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Now 35-50mm is understandably the favoured range, allowing for a capture of one's subject as well as a decent amount of its environment. That range is wide enough to show a scene or person and offer plenty of context too. Some would suggest it fits the human eye's field of view and is thus more faithful to our observations. Furthermore, prime lenses that fall within this range are usually fast, allowing greater separation of one's subject from its background whilst also allowing in more light to keep the ISO low. They are usually sharper than zoom lenses and the fixed focal length forces one to think more about composition and framing rather than lazily zooming in and out. They force you to learn greater spatial awareness and to discipline yourself into getting into better positions to take your shot. Primes are small and virtually weightless around your neck, barely noticed by you or your subject, allowing you to discretely make your images. 

Jul 25, 2017
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Shot with the Panasonic 20mm F/1.7 (equivalent to 40mm FoV).
An even wider angle will capture more of a scene, emphasising the location or perhaps some interesting architectural geometry. The following 3 images were taken with the Olympus 12-40mm F/2.8 at 12mm.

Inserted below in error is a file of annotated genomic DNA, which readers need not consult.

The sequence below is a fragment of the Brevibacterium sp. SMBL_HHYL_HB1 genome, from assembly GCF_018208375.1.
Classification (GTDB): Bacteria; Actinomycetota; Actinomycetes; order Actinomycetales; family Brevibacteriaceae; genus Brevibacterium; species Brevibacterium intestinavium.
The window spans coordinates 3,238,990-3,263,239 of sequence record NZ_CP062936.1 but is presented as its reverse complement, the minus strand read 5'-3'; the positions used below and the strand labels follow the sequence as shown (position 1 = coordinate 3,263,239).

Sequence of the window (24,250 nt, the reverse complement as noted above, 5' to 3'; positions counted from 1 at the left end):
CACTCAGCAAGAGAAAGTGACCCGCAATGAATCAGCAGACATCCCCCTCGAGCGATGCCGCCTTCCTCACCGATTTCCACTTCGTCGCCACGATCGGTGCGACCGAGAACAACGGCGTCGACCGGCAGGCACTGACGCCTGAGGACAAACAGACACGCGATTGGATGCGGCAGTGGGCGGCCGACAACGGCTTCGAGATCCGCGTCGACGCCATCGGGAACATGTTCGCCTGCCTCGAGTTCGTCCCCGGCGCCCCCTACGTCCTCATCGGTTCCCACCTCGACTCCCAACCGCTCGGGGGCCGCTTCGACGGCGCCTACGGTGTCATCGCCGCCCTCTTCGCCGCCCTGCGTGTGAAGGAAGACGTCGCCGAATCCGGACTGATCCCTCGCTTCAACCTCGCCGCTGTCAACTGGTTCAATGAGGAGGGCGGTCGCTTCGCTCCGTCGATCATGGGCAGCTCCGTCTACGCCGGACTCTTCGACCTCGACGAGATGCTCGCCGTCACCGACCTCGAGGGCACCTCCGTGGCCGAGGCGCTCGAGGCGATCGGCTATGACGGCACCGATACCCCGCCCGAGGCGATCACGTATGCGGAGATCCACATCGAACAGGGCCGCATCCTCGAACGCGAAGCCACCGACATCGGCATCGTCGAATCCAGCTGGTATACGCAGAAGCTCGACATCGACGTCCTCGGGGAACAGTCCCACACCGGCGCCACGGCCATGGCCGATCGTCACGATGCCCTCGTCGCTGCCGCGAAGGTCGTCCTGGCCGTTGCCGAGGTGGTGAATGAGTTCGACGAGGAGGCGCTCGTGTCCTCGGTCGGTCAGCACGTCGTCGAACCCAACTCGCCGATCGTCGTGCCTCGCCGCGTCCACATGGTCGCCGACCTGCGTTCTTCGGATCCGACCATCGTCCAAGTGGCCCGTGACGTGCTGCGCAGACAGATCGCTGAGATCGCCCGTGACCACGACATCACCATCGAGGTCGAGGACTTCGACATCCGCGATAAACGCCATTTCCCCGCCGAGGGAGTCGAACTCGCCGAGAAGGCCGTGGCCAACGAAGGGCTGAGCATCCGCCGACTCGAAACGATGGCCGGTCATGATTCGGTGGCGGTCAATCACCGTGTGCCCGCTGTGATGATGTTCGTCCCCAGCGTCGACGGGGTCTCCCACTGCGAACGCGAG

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An even wider angle will capture more of a scene, emphasising the location or perhaps some interesting architectural geometry. The following 3 images were taken with the Olympus 12-40mm F/2.8 at 12mm.

Jul 25, 2017
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Jul 25, 2017
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Jul 25, 2017
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Furthermore, the strike against the telephoto or zoom lens, apart from fostering laziness in composition, is that they provide you with the comfort of distance so that one does not have to engage with one's subject. This can, of course, alter (read: lose) your relationship with your subject or scene and risk the viewer being more indifferent to it. This distance also arguably make the photography more voyeuristic, acquiring shots of unsuspecting people with greater ease. 
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Furthermore, the strike against the telephoto or zoom lens, apart from fostering laziness in composition, is that they provide you with the comfort of distance so that one does not have to engage with one's subject. This can, of course, alter (read: lose) your relationship with your subject or scene and risk the viewer being more indifferent to it. This distance also arguably make the photography more voyeuristic, acquiring shots of unsuspecting people with greater ease. 

Jul 25, 2017
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I completely appreciate those criticisms of telephoto lenses and believe me I would ordinarily not choose to cart a heavier lens around town. I'm in the gym regularly enough that carrying weight is not a problem for me but I prefer a lighter load when out shooting. I just like my spine to keep the shape and length that nature intended for it. Having said that, the Olympus 40-150mm F/2.8 is still a much smaller and lighter lens than its DSLR counterpart. (For most of the images in this post I also had the tiny MC-14 teleconverter attached, giving me a maximum focal length of 210mm (or 420mm equivalent field of view).